The extra pinion is supposed to make it stronger. It also makes it heavier. the oiling to the rear planets isnt all that great to begin with so thats also a consideration
when using the 5 lug planets. High rpm will kill these. My car will be getting a high torque, low rpm 383. Its also a daily driver. It wont see much north of 5500 rpm.

The main issue with the oiling is the planets dont have direct oiling to the pinions. its splash oiled. high rpm slings all the oil off. Sonnax makes hollow pins with oiling
holes if you want to custom build something. actually, they have everything to overhaul the planets. I didnt have much interest in all that. Just stick with the 4 lug planets
if youre going to see 6000+ rpm.

if you want to improve rear planet oiling you can put some grooves in the rear sun gear



the 3-4 accumulator exhausts directly to the rear planet. for that reason, i dont believe in completely blocking the 3-4 accumulator passage. just flip the spring and piston
as shown in the Shift Correction Kit video. i also opened up this exhaust from .020 to .028. thats 40%. i wasnt comfortable making a bigger "leak" than that. ive heard of
some builders opening it up to .040-.060




i didnt do anything special with the lo and reverse clutches. just used a good set of Alto clutches and new steels that came in the kit. the stackup came out to .046 clearance.


I had a "beast" sunshell from the rebuilt trans but i liked the Sonnax Smart Shell better. http://www.sonnax.com/landing_pages/smartshell







i dont have a pic but i sanded the bronze thrust washer, that goes inside the sun shell, flat. it was surprisingly uneven. i started with 320 and ended up with 600 grit.


next was the mods to the input clutch housing. i installed the Sonnax drum reinforcement sleeve kit. it came with a special piston to replace the factory overrun piston. http://www.sonnax.com/parts/2448




i also installed the Superior Performance 3-4 Clutch Rapid Relief Valve. i did this mainly because i am running a tight 3-4 clutch pack (.026) and i didnt want any centrifugal apply. some builders will drill a small (approx .030) bleed hole in the drum but i dont really like adding holes. i was more comfortable with this spring loaded valve.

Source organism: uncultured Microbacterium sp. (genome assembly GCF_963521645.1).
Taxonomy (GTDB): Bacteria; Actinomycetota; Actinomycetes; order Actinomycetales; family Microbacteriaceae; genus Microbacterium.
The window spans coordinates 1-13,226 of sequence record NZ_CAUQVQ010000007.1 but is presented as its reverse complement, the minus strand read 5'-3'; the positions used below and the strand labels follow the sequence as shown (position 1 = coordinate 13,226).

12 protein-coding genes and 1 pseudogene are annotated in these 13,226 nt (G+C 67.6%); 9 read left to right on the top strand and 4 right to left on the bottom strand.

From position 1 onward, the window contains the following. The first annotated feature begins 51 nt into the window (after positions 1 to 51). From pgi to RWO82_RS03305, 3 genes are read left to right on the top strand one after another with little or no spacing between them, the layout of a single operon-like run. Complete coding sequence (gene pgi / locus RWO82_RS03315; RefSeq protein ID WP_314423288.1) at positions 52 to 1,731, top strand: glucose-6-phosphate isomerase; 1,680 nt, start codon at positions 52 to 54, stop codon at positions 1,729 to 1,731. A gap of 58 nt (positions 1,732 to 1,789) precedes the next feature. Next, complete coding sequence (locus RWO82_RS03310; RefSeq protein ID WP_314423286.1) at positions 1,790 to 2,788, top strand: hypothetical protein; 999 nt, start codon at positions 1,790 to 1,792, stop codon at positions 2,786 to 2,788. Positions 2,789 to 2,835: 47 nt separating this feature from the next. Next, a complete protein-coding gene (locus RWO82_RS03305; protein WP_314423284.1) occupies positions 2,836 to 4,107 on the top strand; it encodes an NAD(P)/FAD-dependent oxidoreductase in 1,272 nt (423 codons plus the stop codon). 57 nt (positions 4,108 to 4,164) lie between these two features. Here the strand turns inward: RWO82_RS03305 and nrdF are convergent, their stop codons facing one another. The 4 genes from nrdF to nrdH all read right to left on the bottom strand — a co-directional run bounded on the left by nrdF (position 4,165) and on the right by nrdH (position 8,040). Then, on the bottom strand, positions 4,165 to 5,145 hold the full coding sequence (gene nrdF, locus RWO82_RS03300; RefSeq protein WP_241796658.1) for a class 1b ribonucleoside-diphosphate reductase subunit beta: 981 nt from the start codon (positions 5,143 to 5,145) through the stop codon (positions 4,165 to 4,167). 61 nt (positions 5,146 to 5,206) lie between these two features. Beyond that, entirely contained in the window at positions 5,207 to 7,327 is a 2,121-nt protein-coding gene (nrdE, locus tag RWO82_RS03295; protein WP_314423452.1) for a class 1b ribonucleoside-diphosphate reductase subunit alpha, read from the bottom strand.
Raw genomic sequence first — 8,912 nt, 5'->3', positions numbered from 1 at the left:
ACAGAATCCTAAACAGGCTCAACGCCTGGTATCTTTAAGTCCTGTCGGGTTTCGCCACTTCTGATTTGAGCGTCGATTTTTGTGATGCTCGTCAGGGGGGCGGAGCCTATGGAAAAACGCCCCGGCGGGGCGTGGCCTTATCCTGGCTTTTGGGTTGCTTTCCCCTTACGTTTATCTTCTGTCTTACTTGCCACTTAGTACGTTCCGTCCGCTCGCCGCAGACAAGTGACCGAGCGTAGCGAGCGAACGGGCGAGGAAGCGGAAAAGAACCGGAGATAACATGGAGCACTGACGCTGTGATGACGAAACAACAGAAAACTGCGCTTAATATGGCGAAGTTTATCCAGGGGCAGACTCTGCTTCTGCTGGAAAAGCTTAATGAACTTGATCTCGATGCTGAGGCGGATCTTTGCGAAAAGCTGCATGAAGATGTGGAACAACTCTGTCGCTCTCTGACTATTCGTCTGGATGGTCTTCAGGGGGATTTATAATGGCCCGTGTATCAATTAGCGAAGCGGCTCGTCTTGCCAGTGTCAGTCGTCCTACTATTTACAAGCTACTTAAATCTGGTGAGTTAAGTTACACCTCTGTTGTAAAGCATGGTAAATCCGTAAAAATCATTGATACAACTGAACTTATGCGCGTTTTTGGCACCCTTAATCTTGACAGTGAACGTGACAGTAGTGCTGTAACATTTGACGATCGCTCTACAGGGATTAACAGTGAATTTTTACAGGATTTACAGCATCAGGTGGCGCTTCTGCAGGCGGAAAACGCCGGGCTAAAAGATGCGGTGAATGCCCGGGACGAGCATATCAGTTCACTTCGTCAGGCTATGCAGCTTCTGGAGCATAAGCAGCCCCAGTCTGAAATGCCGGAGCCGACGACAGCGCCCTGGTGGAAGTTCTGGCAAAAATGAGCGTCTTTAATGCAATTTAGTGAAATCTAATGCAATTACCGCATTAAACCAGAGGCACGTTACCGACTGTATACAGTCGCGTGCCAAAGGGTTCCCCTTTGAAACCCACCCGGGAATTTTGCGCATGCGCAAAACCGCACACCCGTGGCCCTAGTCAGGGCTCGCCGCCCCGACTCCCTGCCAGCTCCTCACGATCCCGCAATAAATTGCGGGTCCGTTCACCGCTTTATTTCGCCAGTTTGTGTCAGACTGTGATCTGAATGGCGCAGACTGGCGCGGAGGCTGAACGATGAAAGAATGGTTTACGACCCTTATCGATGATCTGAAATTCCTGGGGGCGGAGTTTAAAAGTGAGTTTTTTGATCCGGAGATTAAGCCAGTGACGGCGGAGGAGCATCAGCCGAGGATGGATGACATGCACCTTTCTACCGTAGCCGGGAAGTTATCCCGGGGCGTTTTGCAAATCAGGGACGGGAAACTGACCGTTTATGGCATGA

the Rapid Release Valve goes in the bottom of the drum




assembling the input drum:
other than new steels and alto frictions, nothing special on the overrun and forward clutches. assemble unit as per ATSG manual or PDF files above. now, the 3-4 clutches do need a bit of special attention. i used the original 3-4 backing and apply plates for measuring purposes ONLY. once you figure out what thickness you need, throw them away and buy new AC Delco plates. chances are better than good that the old ones are coned or warped. i set mine up with tight clearances (.026). stay away from the Z Pack. those thin steels will warp and kill your 3-4 clutch pack. my 3-4 pack had 8 frictions with Kolene steels. the ATSG manual says to throw away your booster springs. dont do that! you need to put them back with a tight setup.

the teflon seals.... i didnt have any problems with them and i didnt use special tools. just carefully installed them with a pick...



i squeezed them down by hand, after installing them, then, one at a time, carefully sized them with an old stator support.





i removed the check ball from the TCC capsule. this firms up the lockup and makes it feel more like a shift rather than a slow change in rpm.




reverse input drum:
i bought a new one because i wanted to use the wide carbon band. if you try to use the wide band on a used drum, the uneven surface will burn the outer edges of the band. i dont really trust trying to true up the old drum. it wasnt that expensive to just buy a new one and know its good. avoid kevlar bands. i hear bad things about them in a street car. apparently, thats a racing only thing.

once the drum assemblies were together, i sat them down into the case then the band. it was easier this way. once its all the way down, you have to check the end play. i did this with half the pump to make it a bit easier with multiple times removing the pump to swap shims.




if you do it this way, keep in mind you have to subtract about .003 for gasket compression. i did have the gasket installed when checking. mine was .016 as you see it. .013 after final assembly. spec is .005-.035.
sonnax shim kit: http://www.sonnax.com/parts/2427




next is the pump....
i bought a new stator support because both of mine had wear on the splines from the converter. i had two. one 13 vane and a 10 vane. i was originally going to build the 13v but broke it pressing in the stator support. a bit of advise... use heavy pipe or something of that nature to support the aluminum housing directly under the bore for the stator. dont try to use those flat steel pieces on both sides that most presses have. second, dont grab the red loctite because you cant find the proper anaerobic sealer that the instructions call for. it will gall up halfway in. kiss of death! Embarassed

i bought the Sonnax stator support. its a well made part and only $12 more than the taiwan piece.